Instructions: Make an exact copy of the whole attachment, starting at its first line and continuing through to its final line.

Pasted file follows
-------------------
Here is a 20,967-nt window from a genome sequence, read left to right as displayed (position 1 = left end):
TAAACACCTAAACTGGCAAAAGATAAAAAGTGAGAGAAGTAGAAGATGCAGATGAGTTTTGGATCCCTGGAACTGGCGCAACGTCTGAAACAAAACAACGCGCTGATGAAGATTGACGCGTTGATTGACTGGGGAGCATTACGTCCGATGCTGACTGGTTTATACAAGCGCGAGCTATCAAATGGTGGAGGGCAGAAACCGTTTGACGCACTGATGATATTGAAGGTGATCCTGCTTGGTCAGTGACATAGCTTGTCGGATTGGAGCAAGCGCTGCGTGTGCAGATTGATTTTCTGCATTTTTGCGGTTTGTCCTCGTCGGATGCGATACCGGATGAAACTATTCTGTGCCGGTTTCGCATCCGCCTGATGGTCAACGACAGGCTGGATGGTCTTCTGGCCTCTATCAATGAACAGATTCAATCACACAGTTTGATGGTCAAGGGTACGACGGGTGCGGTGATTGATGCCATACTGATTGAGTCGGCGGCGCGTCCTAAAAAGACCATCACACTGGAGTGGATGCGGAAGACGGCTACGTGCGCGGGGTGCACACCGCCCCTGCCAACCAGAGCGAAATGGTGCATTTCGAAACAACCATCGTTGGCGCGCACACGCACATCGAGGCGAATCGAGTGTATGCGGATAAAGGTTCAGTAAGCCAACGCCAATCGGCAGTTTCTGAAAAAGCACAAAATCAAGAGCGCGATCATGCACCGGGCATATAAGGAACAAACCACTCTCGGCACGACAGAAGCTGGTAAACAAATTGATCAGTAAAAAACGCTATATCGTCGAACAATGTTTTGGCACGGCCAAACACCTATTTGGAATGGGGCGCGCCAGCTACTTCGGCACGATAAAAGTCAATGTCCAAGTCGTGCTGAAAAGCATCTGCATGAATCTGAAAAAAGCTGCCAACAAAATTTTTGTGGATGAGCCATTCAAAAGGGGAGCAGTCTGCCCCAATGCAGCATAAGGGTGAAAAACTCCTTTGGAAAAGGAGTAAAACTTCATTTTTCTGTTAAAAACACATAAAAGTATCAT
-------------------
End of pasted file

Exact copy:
Here is a 20,967-nt window from a genome sequence, read left to right as displayed (position 1 = left end):
TAAACACCTAAACTGGCAAAAGATAAAAAGTGAGAGAAGTAGAAGATGCAGATGAGTTTTGGATCCCTGGAACTGGCGCAACGTCTGAAACAAAACAACGCGCTGATGAAGATTGACGCGTTGATTGACTGGGGAGCATTACGTCCGATGCTGACTGGTTTATACAAGCGCGAGCTATCAAATGGTGGAGGGCAGAAACCGTTTGACGCACTGATGATATTGAAGGTGATCCTGCTTGGTCAGTGACATAGCTTGTCGGATTGGAGCAAGCGCTGCGTGTGCAGATTGATTTTCTGCATTTTTGCGGTTTGTCCTCGTCGGATGCGATACCGGATGAAACTATTCTGTGCCGGTTTCGCATCCGCCTGATGGTCAACGACAGGCTGGATGGTCTTCTGGCCTCTATCAATGAACAGATTCAATCACACAGTTTGATGGTCAAGGGTACGACGGGTGCGGTGATTGATGCCATACTGATTGAGTCGGCGGCGCGTCCTAAAAAGACCATCACACTGGAGTGGATGCGGAAGACGGCTACGTGCGCGGGGTGCACACCGCCCCTGCCAACCAGAGCGAAATGGTGCATTTCGAAACAACCATCGTTGGCGCGCACACGCACATCGAGGCGAATCGAGTGTATGCGGATAAAGGTTCAGTAAGCCAACGCCAATCGGCAGTTTCTGAAAAAGCACAAAATCAAGAGCGCGATCATGCACCGGGCATATAAGGAACAAACCACTCTCGGCACGACAGAAGCTGGTAAACAAATTGATCAGTAAAAAACGCTATATCGTCGAACAATGTTTTGGCACGGCCAAACACCTATTTGGAATGGGGCGCGCCAGCTACTTCGGCACGATAAAAGTCAATGTCCAAGTCGTGCTGAAAAGCATCTGCATGAATCTGAAAAAAGCTGCCAACAAAATTTTTGTGGATGAGCCATTCAAAAGGGGAGCAGTCTGCCCCAATGCAGCATAAGGGTGAAAAACTCCTTTGGAAAAGGAGTAAAACTTCATTTTTCTGTTAAAAACACATAAAAGTATCAT